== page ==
Business Irish

Friday 22 September 2017

Rory's stunning victory a boost for beleaguered golf resort

Siobhan Creaton

Everyone at Northern Ireland's luxurious Lough Erne resort was delighted with Rory McIlroy's victory at the US Open last weekend.

Now the staff are hoping the 22-year-old international golf sensation -- who is the resort's touring professional -- will help to reverse the hotel and golf resort's fortunes in the months and years ahead.

General manager Jonathan Stapleton says the phones have been busy since McIlroy's stunning victory with well-wishers and prospective guests contacting the county Fermanagh resort this week.

"The immediate reaction has been extremely positive. Rory is a very special young man and what he has done is quite incredible and is a huge boost for tourism in Northern Ireland," he says.

Mr Stapleton says they had been expecting their visiting pro to win a major tournament this year and they could hardly contain their delight to see McIlroy lift the trophy while proudly displaying the Lough Erne logo on his shirt collar.

The millions of international viewers who followed the Open could also plainly see it on the back of his shirt as well as on his golf bag. It was a marketing dream.

"It was amazing to see it feature on the front page of most papers in the world," Mr Stapleton says. "We are all very happy for him and his family. He is Northern Ireland's greatest ambassador."

To immediately capitalise on the win the hotel created a special package it emailed to its client base that quickly translated into bookings.

"I took six bookings myself today for Saturday," he says. "There is huge interest and deservedly so."

The county Down man who is tipped to become the biggest earner in the history of European sport owns a house at the resort that he visits at least four or five times a year.

He has described it as his "home from home" in Northern Ireland. "His parents Gerry and Rosie are here very often," Mr Stapleton says "and Rory is such a nice young man that when he is here he always stops to chat to people and will sign autographs."

Jim Treacy, the Fermanagh-born businessman who built the 120-bedroom hotel together with 25 lodges and 67 houses around the 18 hole course designed by another golf legend, Nick Faldo, was also toasting McIlroy's success.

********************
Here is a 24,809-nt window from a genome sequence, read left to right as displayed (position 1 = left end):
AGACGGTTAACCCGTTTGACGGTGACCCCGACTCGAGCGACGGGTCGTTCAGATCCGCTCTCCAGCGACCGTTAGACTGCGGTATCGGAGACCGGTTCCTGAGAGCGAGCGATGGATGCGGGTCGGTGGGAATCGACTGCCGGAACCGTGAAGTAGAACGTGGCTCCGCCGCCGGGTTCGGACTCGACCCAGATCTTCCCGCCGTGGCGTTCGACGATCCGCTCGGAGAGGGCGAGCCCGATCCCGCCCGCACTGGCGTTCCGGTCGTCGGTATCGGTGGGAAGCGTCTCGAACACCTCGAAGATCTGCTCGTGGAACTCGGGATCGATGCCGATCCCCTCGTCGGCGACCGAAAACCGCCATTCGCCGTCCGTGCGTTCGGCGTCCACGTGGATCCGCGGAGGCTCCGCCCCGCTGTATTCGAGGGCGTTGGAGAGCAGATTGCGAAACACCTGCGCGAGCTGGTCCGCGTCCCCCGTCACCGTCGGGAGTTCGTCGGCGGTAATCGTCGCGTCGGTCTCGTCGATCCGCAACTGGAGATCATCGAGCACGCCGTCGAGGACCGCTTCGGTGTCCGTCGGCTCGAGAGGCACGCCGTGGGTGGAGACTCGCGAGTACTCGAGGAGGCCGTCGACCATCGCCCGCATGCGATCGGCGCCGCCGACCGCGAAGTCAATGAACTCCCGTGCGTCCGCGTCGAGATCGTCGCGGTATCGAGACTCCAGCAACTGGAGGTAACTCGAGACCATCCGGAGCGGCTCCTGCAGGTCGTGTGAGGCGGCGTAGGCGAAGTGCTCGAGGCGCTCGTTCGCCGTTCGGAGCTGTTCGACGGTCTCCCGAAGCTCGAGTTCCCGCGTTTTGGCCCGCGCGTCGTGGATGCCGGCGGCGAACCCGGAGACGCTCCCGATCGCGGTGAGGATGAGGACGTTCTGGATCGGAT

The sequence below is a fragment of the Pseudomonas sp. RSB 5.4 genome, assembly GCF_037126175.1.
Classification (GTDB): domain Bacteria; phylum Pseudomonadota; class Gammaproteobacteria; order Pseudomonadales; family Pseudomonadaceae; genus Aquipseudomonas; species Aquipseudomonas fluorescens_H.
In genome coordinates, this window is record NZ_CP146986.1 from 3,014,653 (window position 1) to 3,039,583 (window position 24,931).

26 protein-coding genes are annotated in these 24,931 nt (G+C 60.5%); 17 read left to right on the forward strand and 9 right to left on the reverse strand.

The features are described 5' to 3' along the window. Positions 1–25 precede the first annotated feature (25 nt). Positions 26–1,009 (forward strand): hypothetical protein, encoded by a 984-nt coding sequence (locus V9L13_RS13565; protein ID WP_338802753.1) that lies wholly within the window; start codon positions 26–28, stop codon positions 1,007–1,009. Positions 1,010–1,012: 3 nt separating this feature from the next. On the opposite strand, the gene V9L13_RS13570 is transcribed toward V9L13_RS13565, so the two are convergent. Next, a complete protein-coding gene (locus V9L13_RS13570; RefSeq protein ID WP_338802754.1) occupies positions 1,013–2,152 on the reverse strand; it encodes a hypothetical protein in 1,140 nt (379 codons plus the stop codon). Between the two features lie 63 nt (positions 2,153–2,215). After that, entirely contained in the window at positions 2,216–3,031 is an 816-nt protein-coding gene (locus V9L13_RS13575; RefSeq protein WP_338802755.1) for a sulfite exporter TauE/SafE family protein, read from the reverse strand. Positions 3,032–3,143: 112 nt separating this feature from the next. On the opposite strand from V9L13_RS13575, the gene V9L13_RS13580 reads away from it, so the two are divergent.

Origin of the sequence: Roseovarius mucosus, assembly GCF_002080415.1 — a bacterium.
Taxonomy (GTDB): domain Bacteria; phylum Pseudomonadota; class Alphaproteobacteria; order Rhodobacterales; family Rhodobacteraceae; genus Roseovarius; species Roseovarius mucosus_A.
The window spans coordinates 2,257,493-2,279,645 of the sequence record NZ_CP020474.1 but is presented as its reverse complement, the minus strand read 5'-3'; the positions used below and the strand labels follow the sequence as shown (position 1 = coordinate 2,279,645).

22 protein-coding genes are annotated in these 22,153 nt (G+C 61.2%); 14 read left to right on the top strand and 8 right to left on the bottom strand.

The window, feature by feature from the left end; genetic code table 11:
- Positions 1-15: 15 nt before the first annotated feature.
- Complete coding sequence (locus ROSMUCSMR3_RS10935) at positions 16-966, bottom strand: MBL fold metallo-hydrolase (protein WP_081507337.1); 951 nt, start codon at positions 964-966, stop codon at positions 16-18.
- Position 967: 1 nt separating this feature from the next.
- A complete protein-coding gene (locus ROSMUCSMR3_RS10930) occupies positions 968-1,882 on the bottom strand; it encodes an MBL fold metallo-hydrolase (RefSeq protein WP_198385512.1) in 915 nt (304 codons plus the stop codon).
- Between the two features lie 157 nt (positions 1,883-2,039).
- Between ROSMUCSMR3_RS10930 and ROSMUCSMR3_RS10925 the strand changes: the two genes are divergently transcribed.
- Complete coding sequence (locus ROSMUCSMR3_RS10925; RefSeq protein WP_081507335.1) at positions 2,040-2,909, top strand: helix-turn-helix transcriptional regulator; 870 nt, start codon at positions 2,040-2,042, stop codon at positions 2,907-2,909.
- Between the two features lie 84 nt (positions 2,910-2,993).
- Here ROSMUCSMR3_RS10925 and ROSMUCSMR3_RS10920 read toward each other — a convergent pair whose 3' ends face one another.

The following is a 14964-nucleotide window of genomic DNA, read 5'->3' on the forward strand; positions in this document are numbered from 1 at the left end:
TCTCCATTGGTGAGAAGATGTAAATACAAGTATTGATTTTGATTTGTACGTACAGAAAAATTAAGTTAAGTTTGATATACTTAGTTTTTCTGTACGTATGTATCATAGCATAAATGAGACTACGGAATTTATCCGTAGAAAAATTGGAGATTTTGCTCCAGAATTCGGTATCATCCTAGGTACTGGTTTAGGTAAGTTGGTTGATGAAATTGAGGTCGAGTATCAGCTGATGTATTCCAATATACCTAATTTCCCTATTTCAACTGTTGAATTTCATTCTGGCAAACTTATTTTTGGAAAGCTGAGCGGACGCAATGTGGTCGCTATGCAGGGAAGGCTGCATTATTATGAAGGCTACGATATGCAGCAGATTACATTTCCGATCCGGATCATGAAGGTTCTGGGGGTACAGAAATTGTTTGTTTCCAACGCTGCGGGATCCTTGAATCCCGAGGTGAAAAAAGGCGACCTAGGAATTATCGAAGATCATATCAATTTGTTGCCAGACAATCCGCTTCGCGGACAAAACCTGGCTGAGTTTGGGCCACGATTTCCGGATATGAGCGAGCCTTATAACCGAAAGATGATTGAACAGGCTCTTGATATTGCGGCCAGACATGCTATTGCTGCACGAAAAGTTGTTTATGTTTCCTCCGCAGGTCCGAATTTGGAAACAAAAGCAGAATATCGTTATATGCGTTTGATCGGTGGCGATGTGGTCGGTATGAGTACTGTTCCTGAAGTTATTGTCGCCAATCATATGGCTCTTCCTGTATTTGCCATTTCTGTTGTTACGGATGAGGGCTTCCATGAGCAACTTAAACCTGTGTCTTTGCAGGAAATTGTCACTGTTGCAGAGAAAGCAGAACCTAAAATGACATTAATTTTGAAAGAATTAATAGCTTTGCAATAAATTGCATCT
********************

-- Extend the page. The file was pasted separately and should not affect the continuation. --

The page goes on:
It was he who signed McIlroy up to be the resort's pro when it opened three years ago. It looks like an inspired move.

Mr Treacy (57), who describes himself as a "middling golfer" has known McIlroy since he was 14, he says, and over the years became friendly with him and his father.

Their deal was forged based on an "appreciation" by Rory of Mr Treacy's support in the early stages of his career. "Rory didn't forget that I helped him out in the early years," he says.

"Today we have good respect for each other." His success he says "can't do any harm" to Lough Erne.

For Mr Treacy, the glow McIlroy has cast on the resort he describes as "his baby" is bitter sweet.

Lough Erne, like so many other Irish golf clubs and resorts, has had its financial problems and was put into receivership by Bank of Scotland Ireland with debts of £25m (€28m) just last month.

Mr Treacy, who has been forced to cede control of the resort he nurtured from birth and invested €10m of his own funds in, is still reeling from the bank's action that also had stark repercussions for his SuperValu store in Churchtown in Dublin.

The Churchtown shop, which was one of SuperValu's flagship outlets in the Republic with an annual profit of around €2m a year was also placed in receivership because it had been put up as security for the bank's loans for the Fermanagh resort.

Mr Treacy ran this shop for more than 20 years and said he is working through the receivership process with the franchise owners, Musgraves and his bank.

He also owns other retail properties close by as well as at the Dundrum Town Centre and on Dublin's O'Connell Street.

"It has been very stressful. They are good businesses and not failed businesses," he says. "I am not going to take this lying down."

Mr Treacy describes himself as a "victim of the times we live in" and feels harshly treated by Bank of Scotland Ireland as it sought to wind down its Irish lending portfolio and exit the market here.

"I built the resort because I thought I would like to do something for my local county while Bank of Scotland Ireland has no interest in the island of Ireland."

He has pledged to regain control of the SuperValu business and the Lough Erne resort and McIlroy's success may enhance his prospects.

The hotel and golf resort is operating as normal, its general manager says and is working through the change of ownership process.

It hopes the Northern Ireland government and the tourist agencies will support it in its drive to attract new visitors.

"There is the potential for a huge boost in tourism, particularly from North America," Mr Stapleton says. "Rory has given us the opportunity to really move forward in a positive way. Rory has opened the door in a big way and we need to march through it."

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